First, student will learn how to identify triangles, quadrilaterals, pentagons, hexagons, etc. Here's practice. After that, students will learn what it means for a polygon to be equilateral or equiangular.

Next, students will see a proof that equilateral doesn't imply equiangular, and vice-versa. This is easily proven by counterexample. In the figure below, the pentagon on the left is equilateral but not equiangular, and the rectangle on the right is equiangular but not equilateral. Thus, equilateral doesn't imply equiangular, and vice-versa. There are infinitely many counterexamples, so you don't necessarily need to use the two I've provided.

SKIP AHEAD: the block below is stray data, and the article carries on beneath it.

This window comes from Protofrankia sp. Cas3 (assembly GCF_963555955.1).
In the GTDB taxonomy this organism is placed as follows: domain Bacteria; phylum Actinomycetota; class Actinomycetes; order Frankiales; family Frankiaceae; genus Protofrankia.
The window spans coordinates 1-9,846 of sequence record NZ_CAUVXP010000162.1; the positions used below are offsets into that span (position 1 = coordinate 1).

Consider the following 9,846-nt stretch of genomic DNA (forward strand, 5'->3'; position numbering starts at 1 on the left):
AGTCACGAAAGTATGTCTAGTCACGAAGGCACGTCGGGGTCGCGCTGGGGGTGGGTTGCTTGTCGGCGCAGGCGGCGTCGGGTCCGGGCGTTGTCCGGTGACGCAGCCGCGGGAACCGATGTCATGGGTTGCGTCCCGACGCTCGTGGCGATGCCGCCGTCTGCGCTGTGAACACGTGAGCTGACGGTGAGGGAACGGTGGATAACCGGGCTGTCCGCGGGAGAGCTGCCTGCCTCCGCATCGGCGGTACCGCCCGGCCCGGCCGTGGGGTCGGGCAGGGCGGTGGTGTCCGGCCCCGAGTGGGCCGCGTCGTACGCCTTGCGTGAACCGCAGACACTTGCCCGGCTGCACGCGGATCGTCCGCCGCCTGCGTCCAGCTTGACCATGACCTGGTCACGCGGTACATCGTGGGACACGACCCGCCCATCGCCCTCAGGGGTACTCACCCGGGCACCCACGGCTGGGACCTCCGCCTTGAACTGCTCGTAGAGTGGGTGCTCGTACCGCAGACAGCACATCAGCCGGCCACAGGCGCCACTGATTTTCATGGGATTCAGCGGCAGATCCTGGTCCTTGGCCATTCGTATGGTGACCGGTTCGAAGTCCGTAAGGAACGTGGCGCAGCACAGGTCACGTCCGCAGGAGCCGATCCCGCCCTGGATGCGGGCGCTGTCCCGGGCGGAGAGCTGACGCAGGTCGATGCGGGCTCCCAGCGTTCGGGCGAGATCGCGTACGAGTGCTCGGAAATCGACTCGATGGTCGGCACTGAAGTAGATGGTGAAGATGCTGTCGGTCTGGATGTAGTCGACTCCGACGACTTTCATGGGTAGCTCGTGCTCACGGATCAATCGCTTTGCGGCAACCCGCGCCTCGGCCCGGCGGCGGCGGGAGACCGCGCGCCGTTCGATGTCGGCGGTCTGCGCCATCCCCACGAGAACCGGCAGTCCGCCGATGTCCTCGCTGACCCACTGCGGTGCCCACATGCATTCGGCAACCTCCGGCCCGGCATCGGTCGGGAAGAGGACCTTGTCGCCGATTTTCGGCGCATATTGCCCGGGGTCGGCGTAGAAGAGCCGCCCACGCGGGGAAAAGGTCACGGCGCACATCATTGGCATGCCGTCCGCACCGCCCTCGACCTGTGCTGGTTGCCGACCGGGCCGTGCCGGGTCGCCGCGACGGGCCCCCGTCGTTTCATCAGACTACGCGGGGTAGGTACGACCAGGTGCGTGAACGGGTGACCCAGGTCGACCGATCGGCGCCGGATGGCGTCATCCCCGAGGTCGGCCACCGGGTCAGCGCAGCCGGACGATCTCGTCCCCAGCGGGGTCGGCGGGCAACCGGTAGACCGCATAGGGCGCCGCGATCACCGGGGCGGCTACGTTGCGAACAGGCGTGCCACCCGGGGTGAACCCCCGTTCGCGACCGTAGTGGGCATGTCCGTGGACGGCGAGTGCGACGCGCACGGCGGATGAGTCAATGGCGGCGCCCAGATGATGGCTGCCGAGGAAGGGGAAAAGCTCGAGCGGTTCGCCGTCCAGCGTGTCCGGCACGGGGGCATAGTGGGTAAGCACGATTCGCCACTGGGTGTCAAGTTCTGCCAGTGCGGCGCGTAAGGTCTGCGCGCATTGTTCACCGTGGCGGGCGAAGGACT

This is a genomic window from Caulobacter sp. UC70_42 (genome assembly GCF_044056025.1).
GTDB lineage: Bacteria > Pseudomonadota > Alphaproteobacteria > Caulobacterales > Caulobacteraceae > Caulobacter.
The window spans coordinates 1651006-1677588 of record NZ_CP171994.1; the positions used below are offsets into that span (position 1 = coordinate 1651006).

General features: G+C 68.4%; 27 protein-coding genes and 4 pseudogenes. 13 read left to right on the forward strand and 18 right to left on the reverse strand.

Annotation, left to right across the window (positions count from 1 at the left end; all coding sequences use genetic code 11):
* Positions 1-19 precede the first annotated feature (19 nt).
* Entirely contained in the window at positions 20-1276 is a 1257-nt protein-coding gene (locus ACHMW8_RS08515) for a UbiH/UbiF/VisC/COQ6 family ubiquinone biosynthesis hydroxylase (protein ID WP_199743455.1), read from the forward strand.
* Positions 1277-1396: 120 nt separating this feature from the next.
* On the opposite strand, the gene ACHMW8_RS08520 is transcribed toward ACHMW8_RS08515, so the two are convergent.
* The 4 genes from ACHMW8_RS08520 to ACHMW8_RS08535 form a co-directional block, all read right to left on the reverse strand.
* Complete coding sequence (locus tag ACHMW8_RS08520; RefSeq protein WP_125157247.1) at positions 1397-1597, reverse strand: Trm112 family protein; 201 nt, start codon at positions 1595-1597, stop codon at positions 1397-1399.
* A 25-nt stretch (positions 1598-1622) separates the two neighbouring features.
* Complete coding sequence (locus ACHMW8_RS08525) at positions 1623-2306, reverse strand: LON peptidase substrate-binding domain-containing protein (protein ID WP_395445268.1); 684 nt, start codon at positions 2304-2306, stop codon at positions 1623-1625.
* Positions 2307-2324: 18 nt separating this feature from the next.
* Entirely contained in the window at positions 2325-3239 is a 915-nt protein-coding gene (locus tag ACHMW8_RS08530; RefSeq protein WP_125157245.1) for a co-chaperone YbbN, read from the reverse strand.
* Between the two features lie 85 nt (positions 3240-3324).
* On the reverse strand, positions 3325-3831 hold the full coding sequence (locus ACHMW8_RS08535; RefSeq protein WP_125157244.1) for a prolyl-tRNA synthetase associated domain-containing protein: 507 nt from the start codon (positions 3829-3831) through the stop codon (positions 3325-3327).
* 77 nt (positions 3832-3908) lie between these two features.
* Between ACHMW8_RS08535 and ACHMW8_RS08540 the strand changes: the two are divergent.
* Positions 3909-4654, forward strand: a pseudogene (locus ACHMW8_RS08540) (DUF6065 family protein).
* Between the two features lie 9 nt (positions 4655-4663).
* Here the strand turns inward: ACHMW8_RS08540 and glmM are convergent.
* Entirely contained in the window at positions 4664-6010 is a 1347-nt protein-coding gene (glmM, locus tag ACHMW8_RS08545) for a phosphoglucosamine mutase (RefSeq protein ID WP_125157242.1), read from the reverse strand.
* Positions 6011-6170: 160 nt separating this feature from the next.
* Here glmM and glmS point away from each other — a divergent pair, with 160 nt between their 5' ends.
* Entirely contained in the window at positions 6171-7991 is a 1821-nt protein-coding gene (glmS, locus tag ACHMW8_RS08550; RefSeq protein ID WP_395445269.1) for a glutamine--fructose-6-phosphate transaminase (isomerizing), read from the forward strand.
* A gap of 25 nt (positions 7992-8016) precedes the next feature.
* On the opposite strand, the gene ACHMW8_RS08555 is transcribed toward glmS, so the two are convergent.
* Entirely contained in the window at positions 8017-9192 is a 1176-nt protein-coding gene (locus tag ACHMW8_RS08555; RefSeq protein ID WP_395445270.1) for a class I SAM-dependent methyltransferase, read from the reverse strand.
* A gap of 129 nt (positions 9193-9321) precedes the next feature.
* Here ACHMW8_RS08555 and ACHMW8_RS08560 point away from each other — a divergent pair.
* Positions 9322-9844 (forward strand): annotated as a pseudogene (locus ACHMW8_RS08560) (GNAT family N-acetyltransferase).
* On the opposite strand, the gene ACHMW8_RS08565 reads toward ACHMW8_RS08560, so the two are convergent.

After that, students should learn the definition of concave and convex. Demonstrate that concave polygons can be equilateral but not equiangular. They cannot be equiangular because all concave polygons have at least one angle greater than \(180^\circ\) and at least one angle less than \(180^\circ.\) Students can practice classifying polygons here.

Pictures of equiangular and non-equiangular, regular and irregular, etc.

Next, give your students this challenge:

Hexagon Transformations by NRICH

Conclude by leading this investigation:

Three Color Equilateral Triangle by MathPickle